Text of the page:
The Broadway musical adaptation of Cole Porter's 1956 film High Society continues to polish and tighten during previews, which began Mar. 31.
Christopher Renshaw, who drew acclaim and Tony consideration for the recent Broadway revival of The King and I, directs the musical, which boasts a book by Arthur Kopit (Nine, Doctor Zhivago). The uncredited Des McAnuff has been called onto the production to help him.
Tony-winner Wayne Cilento is similarly assisting choreographer of record Lar Lubovitch, who was responsible for the musical staging of two sequences in the recent King And I revival. Lubovitch also worked on the dance staging for James Lapine's 1995 drama at Lincoln Center, Twelve Dreams. Cilento choreographed Tommy and the How To Succeed revival, and both directed and choreographed Dream. During previews, the directors have cut two numbers from Act I: "I Worship You" and "I Am Loved." A reprise of the latter remained in the show as of April 9. The opening also has been re-staged. The show now (Apr. 9) runs about 25 minutes shorter than it did on the first preview Mar. 31. The evening curtain now comes down around 10:20 PM.
The San Francisco tryout of the Broadway-bound musical, which opened at the American Conservatory Theatre Sept. 10, 1997, extended its sold-out run there from Oct. 5 to Oct. 12. ACT cast members still with the show include:
Tony nominee Daniel McDonald, who played the heaven-sent marathon dancer in Steel Pier, plays Philadelphian Main Liner, C.K. Dexter Haven.
Melissa Errico, who received raves in the most recent Broadway revival of My Fair Lady and in the "Encores!" production of One Touch of Venus, stars as his ex, Tracy Lord, a blueblood who's altar bound again.
Randy Graff, a Tony winner for City of Angels, is Connor's wise-cracking sidekick photographer, pursued all over the elegant Main Line premises by Tracy's randy unmarried uncle (John McMartin of Follies fame).
Bogardus will play the role of Macaulay Connor (he's replacing Jere Shea, who played the part in San Francisco) and Joslyn has been cast as the housekeeper. Bogardus starred as Whizzer in Broadway's Falsettos, and recently played Gaylord Ravenal in the national tour of Showboat. Joslyn, who began her career two decades ago as Luisa in Off-Broadway's The Fantasticks, has numerous credits ranging from Joanna in the original Broadway production of Sweeney Todd to the starring role in the Comden & Green musical A Doll's Life.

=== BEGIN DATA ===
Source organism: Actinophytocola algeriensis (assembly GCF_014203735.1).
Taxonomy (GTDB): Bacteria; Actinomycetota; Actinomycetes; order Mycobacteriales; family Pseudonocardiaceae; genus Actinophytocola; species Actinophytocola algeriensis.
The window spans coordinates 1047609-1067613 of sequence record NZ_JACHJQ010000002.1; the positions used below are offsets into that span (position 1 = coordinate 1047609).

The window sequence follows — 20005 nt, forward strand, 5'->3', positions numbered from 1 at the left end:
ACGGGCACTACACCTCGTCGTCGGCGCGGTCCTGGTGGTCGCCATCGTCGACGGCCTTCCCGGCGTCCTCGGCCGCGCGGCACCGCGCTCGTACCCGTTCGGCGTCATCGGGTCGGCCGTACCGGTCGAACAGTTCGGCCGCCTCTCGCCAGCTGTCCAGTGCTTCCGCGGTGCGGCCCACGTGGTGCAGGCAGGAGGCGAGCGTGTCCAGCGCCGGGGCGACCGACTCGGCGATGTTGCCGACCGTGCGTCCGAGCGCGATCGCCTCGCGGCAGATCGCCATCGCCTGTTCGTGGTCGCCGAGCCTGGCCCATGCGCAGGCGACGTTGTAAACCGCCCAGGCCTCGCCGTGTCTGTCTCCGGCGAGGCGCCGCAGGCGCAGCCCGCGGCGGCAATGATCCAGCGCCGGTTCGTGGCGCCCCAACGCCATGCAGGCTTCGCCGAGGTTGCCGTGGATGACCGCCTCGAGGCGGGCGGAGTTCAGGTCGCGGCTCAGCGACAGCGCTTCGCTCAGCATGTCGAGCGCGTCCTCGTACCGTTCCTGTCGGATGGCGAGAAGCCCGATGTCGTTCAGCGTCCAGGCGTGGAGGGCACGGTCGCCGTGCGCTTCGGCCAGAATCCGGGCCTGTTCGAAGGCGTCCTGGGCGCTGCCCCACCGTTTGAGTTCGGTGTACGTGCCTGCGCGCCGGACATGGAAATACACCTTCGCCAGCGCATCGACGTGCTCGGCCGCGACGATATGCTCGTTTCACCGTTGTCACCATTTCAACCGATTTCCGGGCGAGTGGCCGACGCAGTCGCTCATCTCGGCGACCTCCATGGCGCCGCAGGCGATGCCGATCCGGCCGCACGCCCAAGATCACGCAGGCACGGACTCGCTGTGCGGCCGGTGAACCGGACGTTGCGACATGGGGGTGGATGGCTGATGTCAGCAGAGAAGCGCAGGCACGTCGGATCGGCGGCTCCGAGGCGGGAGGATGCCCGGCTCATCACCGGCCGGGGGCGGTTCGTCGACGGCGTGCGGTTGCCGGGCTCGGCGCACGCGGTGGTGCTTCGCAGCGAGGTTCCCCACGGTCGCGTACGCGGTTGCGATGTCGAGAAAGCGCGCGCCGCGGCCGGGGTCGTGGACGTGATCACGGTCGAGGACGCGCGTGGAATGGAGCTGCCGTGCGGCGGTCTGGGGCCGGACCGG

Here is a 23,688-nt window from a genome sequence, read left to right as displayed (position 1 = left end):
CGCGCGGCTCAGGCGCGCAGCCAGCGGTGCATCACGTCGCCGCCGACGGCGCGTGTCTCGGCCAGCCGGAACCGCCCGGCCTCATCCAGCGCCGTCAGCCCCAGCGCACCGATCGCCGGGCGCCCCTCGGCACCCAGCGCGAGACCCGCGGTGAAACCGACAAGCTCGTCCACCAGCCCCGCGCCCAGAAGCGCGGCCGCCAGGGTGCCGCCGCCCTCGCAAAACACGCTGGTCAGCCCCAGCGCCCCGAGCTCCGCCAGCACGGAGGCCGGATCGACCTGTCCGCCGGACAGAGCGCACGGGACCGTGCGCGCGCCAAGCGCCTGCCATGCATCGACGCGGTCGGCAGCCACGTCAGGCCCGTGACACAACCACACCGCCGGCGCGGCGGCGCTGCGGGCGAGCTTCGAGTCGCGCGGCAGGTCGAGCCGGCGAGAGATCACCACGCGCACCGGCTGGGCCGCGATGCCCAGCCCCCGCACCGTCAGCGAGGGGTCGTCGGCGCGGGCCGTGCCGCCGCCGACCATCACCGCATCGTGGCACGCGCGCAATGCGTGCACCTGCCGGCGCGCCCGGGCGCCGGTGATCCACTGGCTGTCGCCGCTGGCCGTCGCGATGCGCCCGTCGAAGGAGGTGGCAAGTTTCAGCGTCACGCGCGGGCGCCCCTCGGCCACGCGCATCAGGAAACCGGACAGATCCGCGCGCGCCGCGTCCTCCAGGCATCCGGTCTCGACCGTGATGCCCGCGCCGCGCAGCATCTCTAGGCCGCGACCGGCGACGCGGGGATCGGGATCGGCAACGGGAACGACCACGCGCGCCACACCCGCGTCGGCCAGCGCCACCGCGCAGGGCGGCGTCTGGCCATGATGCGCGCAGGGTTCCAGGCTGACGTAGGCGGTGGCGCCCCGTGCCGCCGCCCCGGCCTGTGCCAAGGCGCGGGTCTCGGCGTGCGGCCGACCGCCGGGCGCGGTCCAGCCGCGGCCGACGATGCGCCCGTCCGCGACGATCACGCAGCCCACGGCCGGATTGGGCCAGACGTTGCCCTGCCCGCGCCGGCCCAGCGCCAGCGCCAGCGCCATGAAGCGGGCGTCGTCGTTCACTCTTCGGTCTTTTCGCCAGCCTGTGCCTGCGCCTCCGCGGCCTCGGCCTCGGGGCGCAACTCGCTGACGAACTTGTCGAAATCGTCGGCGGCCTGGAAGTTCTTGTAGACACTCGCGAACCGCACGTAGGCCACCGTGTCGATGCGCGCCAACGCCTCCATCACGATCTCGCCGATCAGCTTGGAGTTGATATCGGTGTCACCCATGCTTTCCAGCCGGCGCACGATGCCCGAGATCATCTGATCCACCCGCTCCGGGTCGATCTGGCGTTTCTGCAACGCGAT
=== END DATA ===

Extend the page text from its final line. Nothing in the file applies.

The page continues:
Aside from featuring most of the songs from the movie, this new version has nothing to do with the British High Society that first reached the stage a few years ago with Natasha Richardson. The brand-new Yankee edition will be spiced with standards plus tunes from other Porter scores (except Anything Goes and Kiss Me Kate).
Here is a list of songs in the show as of the end of the second week of previews, April 9.:
"Throwing A Ball Tonight"
"Who Wants To Be A Millionaire?"
"I Love Paris"
"She's Got That Thing"
"Once Upon A Time"
"l'm Getting Myself Ready For You"
"Once Upon A Time (Reprise)"
"Just One Of Those Things"
"Well, Did You Evah?"
"Say It With Gin"
"Why Don't We Try Staying Home?"
"It's All Right With Me"
"He's A Right Guy"
"True Love (Reprise)"
Designing High Society are Loy Arcenas (sets), Jane Greenwood (costumes; Judith Dolan did the costumes at ACT); and Tony Meola (sound). Christopher Akerlind did the lighting in San Francisco, but Howell Binkley will light the New York production.
The High Society film was based on Philip Barry's 1939 play, The Philadelphia Story. This story of the humanization (through love) of a haughty, aristocratic woman was written specifically for Katharine Hepburn because Barry liked the movie she did of his play, Holiday. The result, The Philadelphia Story, opened at Broadway's Shubert March 28, 1939, and revitalized Hepburn's sagging career. The roles of the ex-hubby, reporter, photographer and philanderer were originated by Joseph Cotten, Van Heflin, Shirley Booth and Forrest Orr on stage and brought to film a year later by Cary Grant, James Stewart (who won an Oscar), Ruth Hussey and Roland Young; in Porter's film musical (which had Philadelphia's pre-princess, Grace Kelly, in the Hepburn role), those parts were essayed by Bing Crosby, Frank Sinatra, Celeste Holm and, in his last film, Louis Calhern.
The Dodgers are producing the stage show with Lauren Mitchell, the former actress and debuting producer. (She originated the title role in Kiss of the Spider Woman when that musical premiered at SUNY Purchase in the spring of 1990.)
Tickets to High Society can be ordered at (212) 239-6200. You can also order tickets on Playbill On-Line.